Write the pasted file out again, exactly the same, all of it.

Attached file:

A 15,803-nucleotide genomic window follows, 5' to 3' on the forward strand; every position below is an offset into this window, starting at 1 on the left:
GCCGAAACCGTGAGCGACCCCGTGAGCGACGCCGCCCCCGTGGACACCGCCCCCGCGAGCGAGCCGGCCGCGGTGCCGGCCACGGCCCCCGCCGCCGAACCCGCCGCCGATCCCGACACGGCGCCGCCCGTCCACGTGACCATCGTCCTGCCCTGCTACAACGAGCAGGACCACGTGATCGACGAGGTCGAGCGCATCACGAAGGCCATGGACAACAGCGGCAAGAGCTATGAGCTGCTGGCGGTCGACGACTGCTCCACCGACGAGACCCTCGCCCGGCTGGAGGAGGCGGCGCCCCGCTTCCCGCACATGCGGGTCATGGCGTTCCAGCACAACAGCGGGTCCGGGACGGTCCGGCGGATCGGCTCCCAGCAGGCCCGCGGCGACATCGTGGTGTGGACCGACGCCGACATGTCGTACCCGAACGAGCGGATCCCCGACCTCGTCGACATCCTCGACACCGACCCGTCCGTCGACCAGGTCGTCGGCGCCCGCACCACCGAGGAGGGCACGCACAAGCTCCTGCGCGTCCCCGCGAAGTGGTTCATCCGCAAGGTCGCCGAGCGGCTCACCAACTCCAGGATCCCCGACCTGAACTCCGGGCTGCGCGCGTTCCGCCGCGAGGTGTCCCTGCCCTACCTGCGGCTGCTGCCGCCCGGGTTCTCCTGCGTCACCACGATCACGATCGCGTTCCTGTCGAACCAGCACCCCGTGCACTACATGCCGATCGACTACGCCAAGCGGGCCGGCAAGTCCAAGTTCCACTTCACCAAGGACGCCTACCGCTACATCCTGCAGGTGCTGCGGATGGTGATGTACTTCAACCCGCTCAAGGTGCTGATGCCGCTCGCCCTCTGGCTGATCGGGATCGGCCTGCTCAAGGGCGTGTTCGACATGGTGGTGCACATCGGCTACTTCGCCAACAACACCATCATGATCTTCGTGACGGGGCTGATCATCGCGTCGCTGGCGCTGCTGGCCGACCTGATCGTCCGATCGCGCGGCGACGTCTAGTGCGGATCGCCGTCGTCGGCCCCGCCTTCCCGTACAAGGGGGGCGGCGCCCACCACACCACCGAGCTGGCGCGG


A 15,803-nucleotide genomic window follows, 5' to 3' on the forward strand; every position below is an offset into this window, starting at 1 on the left:
GCCGAAACCGTGAGCGACCCCGTGAGCGACGCCGCCCCCGTGGACACCGCCCCCGCGAGCGAGCCGGCCGCGGTGCCGGCCACGGCCCCCGCCGCCGAACCCGCCGCCGATCCCGACACGGCGCCGCCCGTCCACGTGACCATCGTCCTGCCCTGCTACAACGAGCAGGACCACGTGATCGACGAGGTCGAGCGCATCACGAAGGCCATGGACAACAGCGGCAAGAGCTATGAGCTGCTGGCGGTCGACGACTGCTCCACCGACGAGACCCTCGCCCGGCTGGAGGAGGCGGCGCCCCGCTTCCCGCACATGCGGGTCATGGCGTTCCAGCACAACAGCGGGTCCGGGACGGTCCGGCGGATCGGCTCCCAGCAGGCCCGCGGCGACATCGTGGTGTGGACCGACGCCGACATGTCGTACCCGAACGAGCGGATCCCCGACCTCGTCGACATCCTCGACACCGACCCGTCCGTCGACCAGGTCGTCGGCGCCCGCACCACCGAGGAGGGCACGCACAAGCTCCTGCGCGTCCCCGCGAAGTGGTTCATCCGCAAGGTCGCCGAGCGGCTCACCAACTCCAGGATCCCCGACCTGAACTCCGGGCTGCGCGCGTTCCGCCGCGAGGTGTCCCTGCCCTACCTGCGGCTGCTGCCGCCCGGGTTCTCCTGCGTCACCACGATCACGATCGCGTTCCTGTCGAACCAGCACCCCGTGCACTACATGCCGATCGACTACGCCAAGCGGGCCGGCAAGTCCAAGTTCCACTTCACCAAGGACGCCTACCGCTACATCCTGCAGGTGCTGCGGATGGTGATGTACTTCAACCCGCTCAAGGTGCTGATGCCGCTCGCCCTCTGGCTGATCGGGATCGGCCTGCTCAAGGGCGTGTTCGACATGGTGGTGCACATCGGCTACTTCGCCAACAACACCATCATGATCTTCGTGACGGGGCTGATCATCGCGTCGCTGGCGCTGCTGGCCGACCTGATCGTCCGATCGCGCGGCGACGTCTAGTGCGGATCGCCGTCGTCGGCCCCGCCTTCCCGTACAAGGGGGGCGGCGCCCACCACACCACCGAGCTGGCGCGG